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AllergoOncology: ultra-low IgE, a potential novel biomarker in cancer-a Position Paper of the European Academy of Allergy and Clinical Immunology (EAACI)

Research output: Contribution to journalReview article

D Ferastraoaru, H J Bax, C Bergmann, M Capron, M Castells, D Dombrowicz, E Fiebiger, H J Gould, K Hartmann, U Jappe, G Jordakieva, D H Josephs, F Levi-Schaffer, V Mahler, A Poli, D Rosenstreich, F Roth-Walter, M Shamji, E H Steveling-Klein, M C Turner & 3 more E Untersmayr, S N Karagiannis, E Jensen-Jarolim

Original languageEnglish
Article number32
Pages (from-to)32
JournalClinical and translational allergy
Issue number1
Published17 Jul 2020

Bibliographical note

© The Author(s) 2020.


King's Authors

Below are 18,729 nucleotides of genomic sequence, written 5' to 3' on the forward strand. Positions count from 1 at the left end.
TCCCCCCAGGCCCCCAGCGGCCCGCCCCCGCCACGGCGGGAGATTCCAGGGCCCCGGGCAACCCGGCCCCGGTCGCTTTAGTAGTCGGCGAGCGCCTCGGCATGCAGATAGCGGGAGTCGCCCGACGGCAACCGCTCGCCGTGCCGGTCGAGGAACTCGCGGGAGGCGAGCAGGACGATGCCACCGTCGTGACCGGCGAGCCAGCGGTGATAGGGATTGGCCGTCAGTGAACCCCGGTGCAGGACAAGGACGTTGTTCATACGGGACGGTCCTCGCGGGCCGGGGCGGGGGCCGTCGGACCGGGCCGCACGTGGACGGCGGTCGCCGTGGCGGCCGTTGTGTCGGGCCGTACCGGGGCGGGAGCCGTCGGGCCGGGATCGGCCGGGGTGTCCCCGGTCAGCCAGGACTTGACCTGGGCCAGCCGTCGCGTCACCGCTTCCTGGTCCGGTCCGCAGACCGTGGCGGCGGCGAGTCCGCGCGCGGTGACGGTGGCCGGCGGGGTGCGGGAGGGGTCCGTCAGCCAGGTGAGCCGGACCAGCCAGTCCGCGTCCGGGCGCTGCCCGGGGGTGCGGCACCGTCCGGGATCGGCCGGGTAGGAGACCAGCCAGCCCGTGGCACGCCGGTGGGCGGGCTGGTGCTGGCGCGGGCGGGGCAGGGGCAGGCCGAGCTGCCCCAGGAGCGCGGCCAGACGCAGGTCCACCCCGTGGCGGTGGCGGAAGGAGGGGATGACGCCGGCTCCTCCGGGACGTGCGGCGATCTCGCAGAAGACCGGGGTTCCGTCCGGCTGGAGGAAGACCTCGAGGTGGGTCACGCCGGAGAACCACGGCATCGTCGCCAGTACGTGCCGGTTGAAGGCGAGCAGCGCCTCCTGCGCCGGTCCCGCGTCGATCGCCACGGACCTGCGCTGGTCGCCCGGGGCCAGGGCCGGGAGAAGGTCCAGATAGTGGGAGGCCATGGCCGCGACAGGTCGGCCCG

Elevated serum IgE levels are associated with allergic disorders, parasitosis and specific immunologic abnormalities. In addition, epidemiological and mechanistic evidence indicates an association between IgE-mediated immune surveillance and protection from tumour growth. Intriguingly, recent studies reveal a correlation between IgE deficiency and increased malignancy risk. This is the first review discussing IgE levels and links to pathological conditions, with special focus on the potential clinical significance of ultra-low serum IgE levels and risk of malignancy. In this Position Paper we discuss: (a) the utility of measuring total IgE levels in the management of allergies, parasitosis, and immunodeficiencies, (b) factors that may influence serum IgE levels, (c) IgE as a marker of different disorders, and d) the relationship between ultra-low IgE levels and malignancy susceptibility. While elevated serum IgE is generally associated with allergic/atopic conditions, very low or absent IgE may hamper anti-tumour surveillance, indicating the importance of a balanced IgE-mediated immune function. Ultra-low IgE may prove to be an unexpected biomarker for cancer risk. Nevertheless, given the early stage of investigations conducted mostly in patients with diseases that influence IgE levels, in-depth mechanistic studies and stratification of malignancy risk based on associated demographic, immunological and clinical co-factors are warranted.

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